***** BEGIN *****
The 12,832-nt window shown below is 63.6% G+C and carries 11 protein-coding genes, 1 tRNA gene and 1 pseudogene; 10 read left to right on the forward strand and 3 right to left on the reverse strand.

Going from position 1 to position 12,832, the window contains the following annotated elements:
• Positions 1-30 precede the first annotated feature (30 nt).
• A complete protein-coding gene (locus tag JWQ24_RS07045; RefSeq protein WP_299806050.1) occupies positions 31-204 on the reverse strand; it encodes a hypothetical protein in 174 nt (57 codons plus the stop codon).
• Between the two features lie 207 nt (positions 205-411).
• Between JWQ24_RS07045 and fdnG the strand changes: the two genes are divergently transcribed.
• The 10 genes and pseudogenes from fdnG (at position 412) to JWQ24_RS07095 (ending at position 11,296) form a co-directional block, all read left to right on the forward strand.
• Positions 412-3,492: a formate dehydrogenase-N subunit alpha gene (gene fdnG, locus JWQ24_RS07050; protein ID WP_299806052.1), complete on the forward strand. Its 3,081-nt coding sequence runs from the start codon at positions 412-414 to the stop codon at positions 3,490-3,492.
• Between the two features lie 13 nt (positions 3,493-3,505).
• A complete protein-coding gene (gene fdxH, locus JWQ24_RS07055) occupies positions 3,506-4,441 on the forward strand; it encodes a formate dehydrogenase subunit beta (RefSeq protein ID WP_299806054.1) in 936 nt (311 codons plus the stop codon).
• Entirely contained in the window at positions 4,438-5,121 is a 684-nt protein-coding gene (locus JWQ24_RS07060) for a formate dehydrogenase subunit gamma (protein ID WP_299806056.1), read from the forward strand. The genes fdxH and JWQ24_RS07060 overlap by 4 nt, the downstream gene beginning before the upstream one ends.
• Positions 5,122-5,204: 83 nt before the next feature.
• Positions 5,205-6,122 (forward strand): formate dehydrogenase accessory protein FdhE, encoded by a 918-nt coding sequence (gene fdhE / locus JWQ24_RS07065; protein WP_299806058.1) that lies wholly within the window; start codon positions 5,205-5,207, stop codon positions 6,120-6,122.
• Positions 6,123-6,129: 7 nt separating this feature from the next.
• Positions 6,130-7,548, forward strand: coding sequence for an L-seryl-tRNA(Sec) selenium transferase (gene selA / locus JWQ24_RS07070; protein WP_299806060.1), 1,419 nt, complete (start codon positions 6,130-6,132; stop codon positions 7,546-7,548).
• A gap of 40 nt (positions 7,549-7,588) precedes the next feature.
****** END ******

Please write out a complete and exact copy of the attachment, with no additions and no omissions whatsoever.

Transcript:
The 12,832-nt window shown below is 63.6% G+C and carries 11 protein-coding genes, 1 tRNA gene and 1 pseudogene; 10 read left to right on the forward strand and 3 right to left on the reverse strand.

Going from position 1 to position 12,832, the window contains the following annotated elements:
• Positions 1-30 precede the first annotated feature (30 nt).
• A complete protein-coding gene (locus tag JWQ24_RS07045; RefSeq protein WP_299806050.1) occupies positions 31-204 on the reverse strand; it encodes a hypothetical protein in 174 nt (57 codons plus the stop codon).
• Between the two features lie 207 nt (positions 205-411).
• Between JWQ24_RS07045 and fdnG the strand changes: the two genes are divergently transcribed.
• The 10 genes and pseudogenes from fdnG (at position 412) to JWQ24_RS07095 (ending at position 11,296) form a co-directional block, all read left to right on the forward strand.
• Positions 412-3,492: a formate dehydrogenase-N subunit alpha gene (gene fdnG, locus JWQ24_RS07050; protein ID WP_299806052.1), complete on the forward strand. Its 3,081-nt coding sequence runs from the start codon at positions 412-414 to the stop codon at positions 3,490-3,492.
• Between the two features lie 13 nt (positions 3,493-3,505).
• A complete protein-coding gene (gene fdxH, locus JWQ24_RS07055) occupies positions 3,506-4,441 on the forward strand; it encodes a formate dehydrogenase subunit beta (RefSeq protein ID WP_299806054.1) in 936 nt (311 codons plus the stop codon).
• Entirely contained in the window at positions 4,438-5,121 is a 684-nt protein-coding gene (locus JWQ24_RS07060) for a formate dehydrogenase subunit gamma (protein ID WP_299806056.1), read from the forward strand. The genes fdxH and JWQ24_RS07060 overlap by 4 nt, the downstream gene beginning before the upstream one ends.
• Positions 5,122-5,204: 83 nt before the next feature.
• Positions 5,205-6,122 (forward strand): formate dehydrogenase accessory protein FdhE, encoded by a 918-nt coding sequence (gene fdhE / locus JWQ24_RS07065; protein WP_299806058.1) that lies wholly within the window; start codon positions 5,205-5,207, stop codon positions 6,120-6,122.
• Positions 6,123-6,129: 7 nt separating this feature from the next.
• Positions 6,130-7,548, forward strand: coding sequence for an L-seryl-tRNA(Sec) selenium transferase (gene selA / locus JWQ24_RS07070; protein WP_299806060.1), 1,419 nt, complete (start codon positions 6,130-6,132; stop codon positions 7,546-7,548).
• A gap of 40 nt (positions 7,549-7,588) precedes the next feature.